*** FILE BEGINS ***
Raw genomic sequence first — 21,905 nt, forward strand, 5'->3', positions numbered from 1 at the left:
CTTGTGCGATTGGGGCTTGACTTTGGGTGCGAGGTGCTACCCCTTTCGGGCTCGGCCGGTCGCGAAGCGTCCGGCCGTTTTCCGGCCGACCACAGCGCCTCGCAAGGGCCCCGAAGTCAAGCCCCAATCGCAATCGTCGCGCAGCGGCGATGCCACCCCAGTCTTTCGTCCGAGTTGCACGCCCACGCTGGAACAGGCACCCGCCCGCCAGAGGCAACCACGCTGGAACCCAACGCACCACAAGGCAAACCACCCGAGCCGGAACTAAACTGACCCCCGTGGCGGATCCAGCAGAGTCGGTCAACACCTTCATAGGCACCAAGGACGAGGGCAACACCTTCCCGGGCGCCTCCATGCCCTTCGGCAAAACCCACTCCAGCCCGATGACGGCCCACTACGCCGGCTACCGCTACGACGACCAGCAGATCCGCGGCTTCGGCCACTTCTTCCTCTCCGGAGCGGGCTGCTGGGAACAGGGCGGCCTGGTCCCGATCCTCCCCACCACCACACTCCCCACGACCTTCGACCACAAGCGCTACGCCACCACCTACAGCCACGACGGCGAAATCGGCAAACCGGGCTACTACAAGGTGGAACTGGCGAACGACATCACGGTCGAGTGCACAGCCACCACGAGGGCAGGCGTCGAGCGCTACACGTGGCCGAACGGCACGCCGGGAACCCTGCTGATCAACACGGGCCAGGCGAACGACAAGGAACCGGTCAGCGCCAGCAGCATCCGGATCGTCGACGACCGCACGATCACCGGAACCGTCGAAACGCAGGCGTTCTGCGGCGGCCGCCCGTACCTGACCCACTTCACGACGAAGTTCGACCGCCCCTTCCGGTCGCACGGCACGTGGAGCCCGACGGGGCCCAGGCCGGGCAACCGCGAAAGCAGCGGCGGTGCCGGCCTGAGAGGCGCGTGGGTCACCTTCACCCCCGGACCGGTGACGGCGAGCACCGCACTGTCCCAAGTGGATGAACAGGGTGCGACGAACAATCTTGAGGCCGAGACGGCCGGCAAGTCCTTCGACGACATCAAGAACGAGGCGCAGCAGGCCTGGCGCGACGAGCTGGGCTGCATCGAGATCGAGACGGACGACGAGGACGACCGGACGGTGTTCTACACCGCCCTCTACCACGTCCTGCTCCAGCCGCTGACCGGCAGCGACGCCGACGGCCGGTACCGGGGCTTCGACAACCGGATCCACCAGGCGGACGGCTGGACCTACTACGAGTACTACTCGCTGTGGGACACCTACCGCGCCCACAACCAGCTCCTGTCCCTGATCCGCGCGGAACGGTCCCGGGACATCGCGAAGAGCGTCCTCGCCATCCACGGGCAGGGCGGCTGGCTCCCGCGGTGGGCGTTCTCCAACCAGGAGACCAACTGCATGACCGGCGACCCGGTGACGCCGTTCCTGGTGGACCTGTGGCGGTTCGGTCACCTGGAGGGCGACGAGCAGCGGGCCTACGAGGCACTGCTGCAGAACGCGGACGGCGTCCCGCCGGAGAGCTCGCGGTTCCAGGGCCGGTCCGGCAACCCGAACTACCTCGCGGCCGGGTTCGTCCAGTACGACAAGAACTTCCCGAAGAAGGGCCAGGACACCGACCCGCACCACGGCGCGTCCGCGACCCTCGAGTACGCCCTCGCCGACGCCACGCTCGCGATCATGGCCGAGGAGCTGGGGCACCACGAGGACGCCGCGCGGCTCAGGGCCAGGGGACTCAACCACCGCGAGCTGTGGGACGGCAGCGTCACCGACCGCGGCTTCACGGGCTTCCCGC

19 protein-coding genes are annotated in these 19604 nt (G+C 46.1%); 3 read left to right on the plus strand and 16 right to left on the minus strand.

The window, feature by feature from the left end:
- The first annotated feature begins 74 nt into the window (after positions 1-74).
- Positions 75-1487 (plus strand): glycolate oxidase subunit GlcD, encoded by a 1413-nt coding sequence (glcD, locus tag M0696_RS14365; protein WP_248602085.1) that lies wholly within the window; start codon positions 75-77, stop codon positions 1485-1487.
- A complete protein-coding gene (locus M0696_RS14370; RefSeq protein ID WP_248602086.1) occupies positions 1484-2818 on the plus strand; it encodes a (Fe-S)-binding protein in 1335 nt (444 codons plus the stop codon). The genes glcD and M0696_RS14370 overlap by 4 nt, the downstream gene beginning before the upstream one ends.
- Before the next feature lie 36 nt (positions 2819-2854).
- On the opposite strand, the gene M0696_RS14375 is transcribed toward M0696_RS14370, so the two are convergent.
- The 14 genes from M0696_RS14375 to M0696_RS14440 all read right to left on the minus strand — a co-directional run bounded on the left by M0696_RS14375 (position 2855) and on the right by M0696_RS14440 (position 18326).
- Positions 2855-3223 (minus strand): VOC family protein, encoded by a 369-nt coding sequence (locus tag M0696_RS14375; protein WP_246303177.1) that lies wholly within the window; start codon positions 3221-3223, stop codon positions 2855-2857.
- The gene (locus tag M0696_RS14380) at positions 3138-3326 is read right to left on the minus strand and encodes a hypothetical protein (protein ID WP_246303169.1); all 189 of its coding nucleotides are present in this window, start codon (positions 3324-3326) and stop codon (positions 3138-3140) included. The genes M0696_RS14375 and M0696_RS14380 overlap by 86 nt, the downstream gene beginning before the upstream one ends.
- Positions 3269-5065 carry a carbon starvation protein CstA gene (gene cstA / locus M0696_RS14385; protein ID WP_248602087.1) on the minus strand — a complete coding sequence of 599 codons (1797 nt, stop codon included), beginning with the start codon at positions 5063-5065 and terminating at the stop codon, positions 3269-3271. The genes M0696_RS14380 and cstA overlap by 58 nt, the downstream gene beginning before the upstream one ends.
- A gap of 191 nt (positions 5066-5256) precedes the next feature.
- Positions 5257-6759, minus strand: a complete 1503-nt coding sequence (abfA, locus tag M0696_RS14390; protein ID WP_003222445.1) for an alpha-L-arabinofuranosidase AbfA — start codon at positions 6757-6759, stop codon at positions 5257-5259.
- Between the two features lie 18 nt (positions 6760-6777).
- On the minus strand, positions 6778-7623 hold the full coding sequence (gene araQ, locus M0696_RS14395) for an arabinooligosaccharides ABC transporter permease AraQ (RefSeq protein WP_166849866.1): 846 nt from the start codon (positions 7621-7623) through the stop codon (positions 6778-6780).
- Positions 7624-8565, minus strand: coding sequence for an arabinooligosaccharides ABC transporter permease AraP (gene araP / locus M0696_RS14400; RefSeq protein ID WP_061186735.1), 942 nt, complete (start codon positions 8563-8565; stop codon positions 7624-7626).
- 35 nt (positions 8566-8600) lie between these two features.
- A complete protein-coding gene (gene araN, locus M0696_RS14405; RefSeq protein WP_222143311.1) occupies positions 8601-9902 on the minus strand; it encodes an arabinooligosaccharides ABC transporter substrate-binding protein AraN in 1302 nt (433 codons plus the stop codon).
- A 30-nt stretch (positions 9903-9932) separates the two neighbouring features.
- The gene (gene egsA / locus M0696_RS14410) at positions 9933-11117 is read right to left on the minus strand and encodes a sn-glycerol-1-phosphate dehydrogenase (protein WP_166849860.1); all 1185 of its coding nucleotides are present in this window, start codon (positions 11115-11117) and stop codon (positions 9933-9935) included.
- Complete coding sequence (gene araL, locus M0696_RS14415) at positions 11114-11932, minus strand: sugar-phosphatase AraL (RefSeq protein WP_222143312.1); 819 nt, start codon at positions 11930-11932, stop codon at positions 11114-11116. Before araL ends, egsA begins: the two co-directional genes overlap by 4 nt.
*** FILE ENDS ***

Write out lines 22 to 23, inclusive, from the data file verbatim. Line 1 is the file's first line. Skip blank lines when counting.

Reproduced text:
- The gene (gene egsA / locus M0696_RS14410) at positions 9933-11117 is read right to left on the minus strand and encodes a sn-glycerol-1-phosphate dehydrogenase (protein WP_166849860.1); all 1185 of its coding nucleotides are present in this window, start codon (positions 11115-11117) and stop codon (positions 9933-9935) included.
- Complete coding sequence (gene araL, locus M0696_RS14415) at positions 11114-11932, minus strand: sugar-phosphatase AraL (RefSeq protein WP_222143312.1); 819 nt, start codon at positions 11930-11932, stop codon at positions 11114-11116. Before araL ends, egsA begins: the two co-directional genes overlap by 4 nt.